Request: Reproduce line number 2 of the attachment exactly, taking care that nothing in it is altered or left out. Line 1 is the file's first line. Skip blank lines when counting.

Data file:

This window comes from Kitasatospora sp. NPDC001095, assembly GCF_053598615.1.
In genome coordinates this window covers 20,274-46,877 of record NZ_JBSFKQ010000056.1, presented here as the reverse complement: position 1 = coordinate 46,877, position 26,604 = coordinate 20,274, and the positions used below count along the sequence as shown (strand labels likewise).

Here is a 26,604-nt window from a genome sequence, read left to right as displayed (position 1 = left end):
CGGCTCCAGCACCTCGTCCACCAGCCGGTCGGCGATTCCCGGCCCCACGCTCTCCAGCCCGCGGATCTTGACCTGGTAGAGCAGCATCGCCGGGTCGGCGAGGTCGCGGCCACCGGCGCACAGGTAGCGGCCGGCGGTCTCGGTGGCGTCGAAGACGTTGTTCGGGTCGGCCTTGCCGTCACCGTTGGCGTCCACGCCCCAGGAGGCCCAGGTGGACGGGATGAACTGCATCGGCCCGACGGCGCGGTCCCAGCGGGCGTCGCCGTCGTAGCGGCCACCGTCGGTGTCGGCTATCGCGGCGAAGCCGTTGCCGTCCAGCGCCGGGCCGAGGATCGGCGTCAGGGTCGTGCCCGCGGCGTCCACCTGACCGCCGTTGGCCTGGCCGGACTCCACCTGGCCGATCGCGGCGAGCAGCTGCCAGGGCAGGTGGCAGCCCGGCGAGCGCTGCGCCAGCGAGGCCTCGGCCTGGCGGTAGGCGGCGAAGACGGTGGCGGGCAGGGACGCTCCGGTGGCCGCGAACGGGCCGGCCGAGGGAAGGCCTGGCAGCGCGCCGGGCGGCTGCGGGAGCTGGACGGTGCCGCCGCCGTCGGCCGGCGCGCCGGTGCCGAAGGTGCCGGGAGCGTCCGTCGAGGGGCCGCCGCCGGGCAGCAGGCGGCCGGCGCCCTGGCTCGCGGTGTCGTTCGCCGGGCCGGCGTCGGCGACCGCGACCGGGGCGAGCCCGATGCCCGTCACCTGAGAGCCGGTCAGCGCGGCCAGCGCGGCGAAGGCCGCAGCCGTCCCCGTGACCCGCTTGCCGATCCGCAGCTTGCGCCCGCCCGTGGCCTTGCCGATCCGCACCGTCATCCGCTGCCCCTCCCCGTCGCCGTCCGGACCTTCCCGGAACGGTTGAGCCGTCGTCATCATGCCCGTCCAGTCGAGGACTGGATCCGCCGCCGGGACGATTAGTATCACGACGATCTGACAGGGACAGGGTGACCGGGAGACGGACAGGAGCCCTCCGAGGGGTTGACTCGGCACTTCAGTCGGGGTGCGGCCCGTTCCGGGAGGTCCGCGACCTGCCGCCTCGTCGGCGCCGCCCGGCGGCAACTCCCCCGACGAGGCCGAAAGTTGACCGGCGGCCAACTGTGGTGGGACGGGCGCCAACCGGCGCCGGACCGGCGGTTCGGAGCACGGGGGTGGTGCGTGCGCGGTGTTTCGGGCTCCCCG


In genome coordinates this window covers 20,274-46,877 of record NZ_JBSFKQ010000056.1, presented here as the reverse complement: position 1 = coordinate 46,877, position 26,604 = coordinate 20,274, and the positions used below count along the sequence as shown (strand labels likewise).